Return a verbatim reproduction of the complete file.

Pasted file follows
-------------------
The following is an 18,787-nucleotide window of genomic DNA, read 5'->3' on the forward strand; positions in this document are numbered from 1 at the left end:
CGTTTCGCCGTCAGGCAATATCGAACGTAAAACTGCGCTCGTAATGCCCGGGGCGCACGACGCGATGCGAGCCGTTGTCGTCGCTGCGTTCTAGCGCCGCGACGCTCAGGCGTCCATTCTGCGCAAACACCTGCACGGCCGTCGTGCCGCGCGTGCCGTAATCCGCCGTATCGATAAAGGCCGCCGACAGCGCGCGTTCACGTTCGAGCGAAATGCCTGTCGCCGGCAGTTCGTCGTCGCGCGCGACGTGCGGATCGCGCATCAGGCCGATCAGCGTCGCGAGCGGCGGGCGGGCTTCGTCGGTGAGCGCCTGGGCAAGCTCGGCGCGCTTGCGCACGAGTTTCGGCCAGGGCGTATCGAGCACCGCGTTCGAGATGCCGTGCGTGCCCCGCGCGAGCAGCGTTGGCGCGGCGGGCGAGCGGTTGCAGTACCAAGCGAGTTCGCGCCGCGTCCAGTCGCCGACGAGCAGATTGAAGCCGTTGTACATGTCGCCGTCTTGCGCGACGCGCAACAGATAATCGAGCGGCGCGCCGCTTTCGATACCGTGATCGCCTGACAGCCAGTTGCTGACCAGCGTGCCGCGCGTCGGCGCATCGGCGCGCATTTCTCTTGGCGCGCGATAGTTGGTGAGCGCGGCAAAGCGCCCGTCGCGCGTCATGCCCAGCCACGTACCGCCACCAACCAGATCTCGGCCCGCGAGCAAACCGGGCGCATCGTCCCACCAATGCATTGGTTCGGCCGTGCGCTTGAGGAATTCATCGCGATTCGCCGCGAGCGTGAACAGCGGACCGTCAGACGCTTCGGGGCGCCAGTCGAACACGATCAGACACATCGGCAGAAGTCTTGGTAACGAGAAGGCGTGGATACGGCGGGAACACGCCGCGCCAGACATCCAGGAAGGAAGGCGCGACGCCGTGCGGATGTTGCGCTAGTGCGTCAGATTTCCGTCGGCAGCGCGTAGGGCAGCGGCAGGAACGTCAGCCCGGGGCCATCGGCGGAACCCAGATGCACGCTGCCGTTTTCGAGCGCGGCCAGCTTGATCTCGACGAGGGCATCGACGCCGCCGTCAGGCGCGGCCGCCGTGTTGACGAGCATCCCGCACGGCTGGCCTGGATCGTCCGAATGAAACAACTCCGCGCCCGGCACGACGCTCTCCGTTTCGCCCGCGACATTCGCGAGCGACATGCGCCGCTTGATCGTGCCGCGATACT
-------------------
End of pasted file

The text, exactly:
The following is an 18,787-nucleotide window of genomic DNA, read 5'->3' on the forward strand; positions in this document are numbered from 1 at the left end:
CGTTTCGCCGTCAGGCAATATCGAACGTAAAACTGCGCTCGTAATGCCCGGGGCGCACGACGCGATGCGAGCCGTTGTCGTCGCTGCGTTCTAGCGCCGCGACGCTCAGGCGTCCATTCTGCGCAAACACCTGCACGGCCGTCGTGCCGCGCGTGCCGTAATCCGCCGTATCGATAAAGGCCGCCGACAGCGCGCGTTCACGTTCGAGCGAAATGCCTGTCGCCGGCAGTTCGTCGTCGCGCGCGACGTGCGGATCGCGCATCAGGCCGATCAGCGTCGCGAGCGGCGGGCGGGCTTCGTCGGTGAGCGCCTGGGCAAGCTCGGCGCGCTTGCGCACGAGTTTCGGCCAGGGCGTATCGAGCACCGCGTTCGAGATGCCGTGCGTGCCCCGCGCGAGCAGCGTTGGCGCGGCGGGCGAGCGGTTGCAGTACCAAGCGAGTTCGCGCCGCGTCCAGTCGCCGACGAGCAGATTGAAGCCGTTGTACATGTCGCCGTCTTGCGCGACGCGCAACAGATAATCGAGCGGCGCGCCGCTTTCGATACCGTGATCGCCTGACAGCCAGTTGCTGACCAGCGTGCCGCGCGTCGGCGCATCGGCGCGCATTTCTCTTGGCGCGCGATAGTTGGTGAGCGCGGCAAAGCGCCCGTCGCGCGTCATGCCCAGCCACGTACCGCCACCAACCAGATCTCGGCCCGCGAGCAAACCGGGCGCATCGTCCCACCAATGCATTGGTTCGGCCGTGCGCTTGAGGAATTCATCGCGATTCGCCGCGAGCGTGAACAGCGGACCGTCAGACGCTTCGGGGCGCCAGTCGAACACGATCAGACACATCGGCAGAAGTCTTGGTAACGAGAAGGCGTGGATACGGCGGGAACACGCCGCGCCAGACATCCAGGAAGGAAGGCGCGACGCCGTGCGGATGTTGCGCTAGTGCGTCAGATTTCCGTCGGCAGCGCGTAGGGCAGCGGCAGGAACGTCAGCCCGGGGCCATCGGCGGAACCCAGATGCACGCTGCCGTTTTCGAGCGCGGCCAGCTTGATCTCGACGAGGGCATCGACGCCGCCGTCAGGCGCGGCCGCCGTGTTGACGAGCATCCCGCACGGCTGGCCTGGATCGTCCGAATGAAACAACTCCGCGCCCGGCACGACGCTCTCCGTTTCGCCCGCGACATTCGCGAGCGACATGCGCCGCTTGATCGTGCCGCGATACT